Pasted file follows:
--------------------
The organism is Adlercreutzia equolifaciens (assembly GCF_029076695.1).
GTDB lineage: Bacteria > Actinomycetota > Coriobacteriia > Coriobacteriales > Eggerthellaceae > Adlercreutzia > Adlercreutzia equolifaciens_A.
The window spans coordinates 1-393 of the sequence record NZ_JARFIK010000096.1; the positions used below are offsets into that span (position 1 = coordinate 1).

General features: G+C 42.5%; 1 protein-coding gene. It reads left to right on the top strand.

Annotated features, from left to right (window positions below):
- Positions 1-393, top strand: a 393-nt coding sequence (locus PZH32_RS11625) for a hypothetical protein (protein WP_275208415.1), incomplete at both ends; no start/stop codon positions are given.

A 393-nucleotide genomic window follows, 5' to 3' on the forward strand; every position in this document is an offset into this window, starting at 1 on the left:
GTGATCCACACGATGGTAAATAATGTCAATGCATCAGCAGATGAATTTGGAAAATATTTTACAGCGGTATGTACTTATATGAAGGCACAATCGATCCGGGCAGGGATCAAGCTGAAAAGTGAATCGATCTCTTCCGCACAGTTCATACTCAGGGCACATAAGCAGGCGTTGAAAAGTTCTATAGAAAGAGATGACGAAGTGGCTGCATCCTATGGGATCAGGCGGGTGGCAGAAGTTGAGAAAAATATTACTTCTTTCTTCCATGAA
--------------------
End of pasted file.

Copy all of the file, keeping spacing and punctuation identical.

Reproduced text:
The organism is Adlercreutzia equolifaciens (assembly GCF_029076695.1).
GTDB lineage: Bacteria > Actinomycetota > Coriobacteriia > Coriobacteriales > Eggerthellaceae > Adlercreutzia > Adlercreutzia equolifaciens_A.
The window spans coordinates 1-393 of the sequence record NZ_JARFIK010000096.1; the positions used below are offsets into that span (position 1 = coordinate 1).

General features: G+C 42.5%; 1 protein-coding gene. It reads left to right on the top strand.

Annotated features, from left to right (window positions below):
- Positions 1-393, top strand: a 393-nt coding sequence (locus PZH32_RS11625) for a hypothetical protein (protein WP_275208415.1), incomplete at both ends; no start/stop codon positions are given.

A 393-nucleotide genomic window follows, 5' to 3' on the forward strand; every position in this document is an offset into this window, starting at 1 on the left:
GTGATCCACACGATGGTAAATAATGTCAATGCATCAGCAGATGAATTTGGAAAATATTTTACAGCGGTATGTACTTATATGAAGGCACAATCGATCCGGGCAGGGATCAAGCTGAAAAGTGAATCGATCTCTTCCGCACAGTTCATACTCAGGGCACATAAGCAGGCGTTGAAAAGTTCTATAGAAAGAGATGACGAAGTGGCTGCATCCTATGGGATCAGGCGGGTGGCAGAAGTTGAGAAAAATATTACTTCTTTCTTCCATGAA